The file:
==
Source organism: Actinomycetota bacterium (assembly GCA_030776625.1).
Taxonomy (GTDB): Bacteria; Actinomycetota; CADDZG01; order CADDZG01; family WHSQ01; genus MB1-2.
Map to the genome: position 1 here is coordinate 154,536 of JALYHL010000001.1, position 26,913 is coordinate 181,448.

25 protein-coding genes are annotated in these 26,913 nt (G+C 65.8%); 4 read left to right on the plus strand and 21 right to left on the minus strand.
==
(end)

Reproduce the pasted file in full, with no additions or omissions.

Source organism: Actinomycetota bacterium (assembly GCA_030776625.1).
Taxonomy (GTDB): Bacteria; Actinomycetota; CADDZG01; order CADDZG01; family WHSQ01; genus MB1-2.
Map to the genome: position 1 here is coordinate 154,536 of JALYHL010000001.1, position 26,913 is coordinate 181,448.

25 protein-coding genes are annotated in these 26,913 nt (G+C 65.8%); 4 read left to right on the plus strand and 21 right to left on the minus strand.